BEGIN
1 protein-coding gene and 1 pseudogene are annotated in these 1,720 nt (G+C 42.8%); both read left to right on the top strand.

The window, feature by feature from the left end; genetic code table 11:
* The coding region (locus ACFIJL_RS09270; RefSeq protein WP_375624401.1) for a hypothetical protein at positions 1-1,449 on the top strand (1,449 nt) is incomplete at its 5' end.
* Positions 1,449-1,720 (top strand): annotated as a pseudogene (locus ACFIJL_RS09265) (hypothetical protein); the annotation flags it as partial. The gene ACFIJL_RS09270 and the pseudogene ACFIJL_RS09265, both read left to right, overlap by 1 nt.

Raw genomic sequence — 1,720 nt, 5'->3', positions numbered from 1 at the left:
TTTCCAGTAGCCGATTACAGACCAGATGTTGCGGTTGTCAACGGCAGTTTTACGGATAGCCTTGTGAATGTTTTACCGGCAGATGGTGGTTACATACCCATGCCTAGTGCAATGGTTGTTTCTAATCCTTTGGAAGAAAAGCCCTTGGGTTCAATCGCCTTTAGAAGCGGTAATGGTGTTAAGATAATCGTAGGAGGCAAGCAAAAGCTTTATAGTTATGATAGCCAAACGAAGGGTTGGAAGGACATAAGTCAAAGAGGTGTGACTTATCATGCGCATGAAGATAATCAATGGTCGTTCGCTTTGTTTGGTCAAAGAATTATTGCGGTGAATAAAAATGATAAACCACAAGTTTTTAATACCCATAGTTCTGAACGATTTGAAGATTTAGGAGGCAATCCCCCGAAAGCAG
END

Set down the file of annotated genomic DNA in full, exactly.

1 protein-coding gene and 1 pseudogene are annotated in these 1,720 nt (G+C 42.8%); both read left to right on the top strand.

The window, feature by feature from the left end; genetic code table 11:
* The coding region (locus ACFIJL_RS09270; RefSeq protein WP_375624401.1) for a hypothetical protein at positions 1-1,449 on the top strand (1,449 nt) is incomplete at its 5' end.
* Positions 1,449-1,720 (top strand): annotated as a pseudogene (locus ACFIJL_RS09265) (hypothetical protein); the annotation flags it as partial. The gene ACFIJL_RS09270 and the pseudogene ACFIJL_RS09265, both read left to right, overlap by 1 nt.

Raw genomic sequence — 1,720 nt, 5'->3', positions numbered from 1 at the left:
TTTCCAGTAGCCGATTACAGACCAGATGTTGCGGTTGTCAACGGCAGTTTTACGGATAGCCTTGTGAATGTTTTACCGGCAGATGGTGGTTACATACCCATGCCTAGTGCAATGGTTGTTTCTAATCCTTTGGAAGAAAAGCCCTTGGGTTCAATCGCCTTTAGAAGCGGTAATGGTGTTAAGATAATCGTAGGAGGCAAGCAAAAGCTTTATAGTTATGATAGCCAAACGAAGGGTTGGAAGGACATAAGTCAAAGAGGTGTGACTTATCATGCGCATGAAGATAATCAATGGTCGTTCGCTTTGTTTGGTCAAAGAATTATTGCGGTGAATAAAAATGATAAACCACAAGTTTTTAATACCCATAGTTCTGAACGATTTGAAGATTTAGGAGGCAATCCCCCGAAAGCAG